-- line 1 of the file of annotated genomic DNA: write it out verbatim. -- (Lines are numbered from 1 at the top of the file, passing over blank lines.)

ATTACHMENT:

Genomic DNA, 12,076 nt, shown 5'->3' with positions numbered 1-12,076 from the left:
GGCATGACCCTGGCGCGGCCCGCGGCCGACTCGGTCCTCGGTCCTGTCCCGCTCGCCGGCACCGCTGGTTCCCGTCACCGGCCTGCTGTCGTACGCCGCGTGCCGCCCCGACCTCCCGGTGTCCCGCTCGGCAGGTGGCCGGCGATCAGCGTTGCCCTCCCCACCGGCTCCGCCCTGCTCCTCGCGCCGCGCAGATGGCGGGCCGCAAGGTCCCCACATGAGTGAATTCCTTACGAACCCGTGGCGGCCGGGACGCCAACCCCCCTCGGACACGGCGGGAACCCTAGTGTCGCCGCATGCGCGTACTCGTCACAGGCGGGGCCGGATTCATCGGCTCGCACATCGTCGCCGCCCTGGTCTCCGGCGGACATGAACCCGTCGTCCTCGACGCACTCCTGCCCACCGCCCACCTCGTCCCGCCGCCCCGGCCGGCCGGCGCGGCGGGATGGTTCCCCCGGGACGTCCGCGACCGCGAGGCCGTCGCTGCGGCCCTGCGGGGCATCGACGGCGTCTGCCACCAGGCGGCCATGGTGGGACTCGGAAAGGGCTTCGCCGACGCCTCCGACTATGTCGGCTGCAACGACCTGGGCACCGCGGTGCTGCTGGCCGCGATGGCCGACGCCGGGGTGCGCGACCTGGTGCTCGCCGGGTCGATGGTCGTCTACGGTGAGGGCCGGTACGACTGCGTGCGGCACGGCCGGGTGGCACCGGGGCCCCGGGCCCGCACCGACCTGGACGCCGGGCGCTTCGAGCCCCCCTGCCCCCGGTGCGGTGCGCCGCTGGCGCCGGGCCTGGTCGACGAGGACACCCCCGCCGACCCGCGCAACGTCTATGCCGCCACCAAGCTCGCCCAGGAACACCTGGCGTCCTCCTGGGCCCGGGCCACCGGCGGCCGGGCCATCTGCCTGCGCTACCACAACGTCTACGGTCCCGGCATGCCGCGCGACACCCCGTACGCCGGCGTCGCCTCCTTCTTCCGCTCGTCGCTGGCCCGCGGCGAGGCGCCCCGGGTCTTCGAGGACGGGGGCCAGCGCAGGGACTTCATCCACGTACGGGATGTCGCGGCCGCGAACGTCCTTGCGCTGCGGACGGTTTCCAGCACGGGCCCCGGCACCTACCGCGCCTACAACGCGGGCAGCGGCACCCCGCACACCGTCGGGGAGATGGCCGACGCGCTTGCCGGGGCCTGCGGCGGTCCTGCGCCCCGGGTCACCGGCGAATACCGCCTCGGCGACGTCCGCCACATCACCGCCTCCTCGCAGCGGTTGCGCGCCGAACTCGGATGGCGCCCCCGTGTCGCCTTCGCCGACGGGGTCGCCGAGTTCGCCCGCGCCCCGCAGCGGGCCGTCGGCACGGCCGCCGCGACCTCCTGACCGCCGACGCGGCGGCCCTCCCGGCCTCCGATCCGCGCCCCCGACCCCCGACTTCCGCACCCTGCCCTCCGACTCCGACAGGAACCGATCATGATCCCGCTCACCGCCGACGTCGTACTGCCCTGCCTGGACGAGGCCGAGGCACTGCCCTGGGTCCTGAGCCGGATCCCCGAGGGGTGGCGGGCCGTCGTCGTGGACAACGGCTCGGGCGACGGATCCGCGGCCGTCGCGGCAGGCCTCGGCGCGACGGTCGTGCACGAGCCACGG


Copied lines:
Genomic DNA, 12,076 nt, shown 5'->3' with positions numbered 1-12,076 from the left: